The Constitutional Court of Turkey ruled that the refusal by a public office to register the name ‘Ciwan’ because of the letter ‘W’, that is not a letter of the Turkish alphabet, did not constitute a violation of constitutional rights, Mezopotamya News Agency reported on Monday.
‘Ciwan’ is a name commonly used by Kurds, meaning ‘young’. The letters “w, x and q” are present in the 32-letter Kurdish alphabet, while they are not in the 29-letter Turkish alphabet.
The three letters can be used in official documents such as trade registry certificates of foreign or local companies in Turkey, but sparks negative responses on the part of state officials when it comes to naming babies.
The ‘Ciwan’ case at the Constitutional Court
The Constitutional Court of Turkey reviewed and ruled in the case that had resulted in the family being denied registration of their newborn baby’s name. The baby wasn’t issued an official identity card bearing the name either.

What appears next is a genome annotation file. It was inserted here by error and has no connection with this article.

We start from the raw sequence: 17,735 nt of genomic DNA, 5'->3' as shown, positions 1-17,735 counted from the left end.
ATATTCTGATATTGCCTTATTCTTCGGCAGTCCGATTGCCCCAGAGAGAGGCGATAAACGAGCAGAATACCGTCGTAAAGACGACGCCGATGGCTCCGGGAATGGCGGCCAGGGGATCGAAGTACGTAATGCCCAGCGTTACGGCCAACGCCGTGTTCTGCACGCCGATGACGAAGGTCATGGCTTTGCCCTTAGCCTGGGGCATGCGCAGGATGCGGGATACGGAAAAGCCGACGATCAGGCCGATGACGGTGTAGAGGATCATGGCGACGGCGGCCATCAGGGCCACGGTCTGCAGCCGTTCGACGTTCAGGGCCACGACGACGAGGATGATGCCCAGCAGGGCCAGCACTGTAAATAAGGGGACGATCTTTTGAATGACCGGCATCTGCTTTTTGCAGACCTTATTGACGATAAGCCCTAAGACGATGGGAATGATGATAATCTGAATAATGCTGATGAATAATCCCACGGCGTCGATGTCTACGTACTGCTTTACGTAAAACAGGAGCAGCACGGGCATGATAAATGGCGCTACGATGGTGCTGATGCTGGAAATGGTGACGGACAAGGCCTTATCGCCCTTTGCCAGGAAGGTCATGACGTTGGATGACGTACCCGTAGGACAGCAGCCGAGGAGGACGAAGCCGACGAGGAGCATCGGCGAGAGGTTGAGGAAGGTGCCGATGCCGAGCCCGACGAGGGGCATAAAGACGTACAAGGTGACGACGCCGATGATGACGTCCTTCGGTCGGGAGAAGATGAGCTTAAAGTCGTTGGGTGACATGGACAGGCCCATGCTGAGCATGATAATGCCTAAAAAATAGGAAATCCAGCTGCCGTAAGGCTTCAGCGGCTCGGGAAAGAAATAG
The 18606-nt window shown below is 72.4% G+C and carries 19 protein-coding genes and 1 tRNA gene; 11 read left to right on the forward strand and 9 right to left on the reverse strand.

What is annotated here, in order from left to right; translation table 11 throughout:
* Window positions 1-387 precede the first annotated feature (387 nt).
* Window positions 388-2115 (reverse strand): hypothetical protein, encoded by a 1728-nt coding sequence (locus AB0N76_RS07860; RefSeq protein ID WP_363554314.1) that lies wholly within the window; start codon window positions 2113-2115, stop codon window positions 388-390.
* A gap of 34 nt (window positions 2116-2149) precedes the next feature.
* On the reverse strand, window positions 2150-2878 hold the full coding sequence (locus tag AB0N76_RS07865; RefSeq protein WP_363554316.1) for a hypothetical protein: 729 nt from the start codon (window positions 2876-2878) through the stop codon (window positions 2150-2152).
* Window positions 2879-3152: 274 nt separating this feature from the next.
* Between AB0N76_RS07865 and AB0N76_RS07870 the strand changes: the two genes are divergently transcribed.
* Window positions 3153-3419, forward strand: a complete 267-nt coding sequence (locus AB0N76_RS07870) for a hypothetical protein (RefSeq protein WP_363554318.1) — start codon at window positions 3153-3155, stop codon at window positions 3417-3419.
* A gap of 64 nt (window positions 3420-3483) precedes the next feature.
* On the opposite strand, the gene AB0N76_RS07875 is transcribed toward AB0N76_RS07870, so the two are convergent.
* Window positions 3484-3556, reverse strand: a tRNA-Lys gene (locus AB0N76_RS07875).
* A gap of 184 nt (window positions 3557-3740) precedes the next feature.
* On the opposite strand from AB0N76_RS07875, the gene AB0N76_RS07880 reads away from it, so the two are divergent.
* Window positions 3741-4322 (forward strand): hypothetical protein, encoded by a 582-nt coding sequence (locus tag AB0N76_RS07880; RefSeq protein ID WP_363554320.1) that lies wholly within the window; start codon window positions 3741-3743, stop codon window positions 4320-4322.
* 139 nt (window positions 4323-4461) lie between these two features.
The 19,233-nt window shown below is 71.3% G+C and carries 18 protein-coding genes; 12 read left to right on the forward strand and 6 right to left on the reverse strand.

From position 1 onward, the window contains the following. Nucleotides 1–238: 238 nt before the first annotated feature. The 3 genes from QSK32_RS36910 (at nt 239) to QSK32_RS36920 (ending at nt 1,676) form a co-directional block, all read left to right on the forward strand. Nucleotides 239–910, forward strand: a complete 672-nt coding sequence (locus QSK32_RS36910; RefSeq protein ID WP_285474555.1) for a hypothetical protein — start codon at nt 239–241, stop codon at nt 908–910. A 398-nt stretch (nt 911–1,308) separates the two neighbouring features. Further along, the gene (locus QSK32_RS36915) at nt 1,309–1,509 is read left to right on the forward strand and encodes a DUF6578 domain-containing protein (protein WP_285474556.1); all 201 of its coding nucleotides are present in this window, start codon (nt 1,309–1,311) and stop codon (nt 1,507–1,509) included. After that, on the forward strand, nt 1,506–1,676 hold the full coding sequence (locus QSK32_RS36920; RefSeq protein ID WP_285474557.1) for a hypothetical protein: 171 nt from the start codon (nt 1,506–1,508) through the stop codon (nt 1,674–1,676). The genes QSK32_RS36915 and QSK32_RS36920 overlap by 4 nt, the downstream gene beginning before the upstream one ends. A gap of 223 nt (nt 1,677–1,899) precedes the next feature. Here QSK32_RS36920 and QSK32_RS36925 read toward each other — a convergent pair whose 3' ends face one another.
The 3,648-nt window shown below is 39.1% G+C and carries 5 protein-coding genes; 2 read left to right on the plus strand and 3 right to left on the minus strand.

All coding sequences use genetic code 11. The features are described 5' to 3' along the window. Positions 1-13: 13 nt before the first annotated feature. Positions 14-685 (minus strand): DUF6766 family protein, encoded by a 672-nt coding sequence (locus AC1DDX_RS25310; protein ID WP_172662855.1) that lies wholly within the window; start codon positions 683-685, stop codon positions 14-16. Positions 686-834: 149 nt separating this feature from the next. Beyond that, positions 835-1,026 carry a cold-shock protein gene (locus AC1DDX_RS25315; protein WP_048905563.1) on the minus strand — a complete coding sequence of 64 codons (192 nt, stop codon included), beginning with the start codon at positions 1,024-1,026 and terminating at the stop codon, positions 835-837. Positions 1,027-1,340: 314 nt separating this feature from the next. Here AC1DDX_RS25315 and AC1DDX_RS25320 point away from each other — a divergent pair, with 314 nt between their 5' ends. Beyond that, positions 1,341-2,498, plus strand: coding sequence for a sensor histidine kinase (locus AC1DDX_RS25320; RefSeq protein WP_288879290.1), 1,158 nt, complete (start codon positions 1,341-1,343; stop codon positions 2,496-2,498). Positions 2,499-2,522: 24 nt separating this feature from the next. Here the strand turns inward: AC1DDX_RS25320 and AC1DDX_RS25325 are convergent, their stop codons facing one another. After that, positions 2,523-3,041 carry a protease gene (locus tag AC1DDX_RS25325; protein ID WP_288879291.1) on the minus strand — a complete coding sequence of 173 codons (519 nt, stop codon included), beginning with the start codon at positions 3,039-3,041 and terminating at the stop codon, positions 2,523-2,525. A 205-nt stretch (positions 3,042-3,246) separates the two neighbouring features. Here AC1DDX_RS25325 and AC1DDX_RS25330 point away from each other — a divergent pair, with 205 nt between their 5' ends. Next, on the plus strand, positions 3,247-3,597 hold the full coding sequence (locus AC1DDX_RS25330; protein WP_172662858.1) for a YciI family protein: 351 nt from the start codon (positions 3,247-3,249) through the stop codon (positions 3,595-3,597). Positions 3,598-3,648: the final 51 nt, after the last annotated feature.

In 2014 Abdullah Yılmaz wanted to name his newborn child ‘Ciwan’. However the district birth registration office in the western city of Izmir refused to issue an identity card for the reason that the letter “W” was not appropriate according to the ‘Law on Approval and Implementation of Turkish Letters.’ The Office made a warning that the name “Ciwan” should be changed to ‘Civan’.
Later a local court ruled that the name should contain the letters of the Turkish alphabet and written as ‘Civan.’
The father Abdullah Yılmaz decided to take the case all the way to the Constitutional Court.
The Constitutional Court finally ruled that the right of the family to name their child in accordance with their own culture was not violated. It also stated that there was ‘no serious obstacle within the Kurdish culture to using the name Civan.’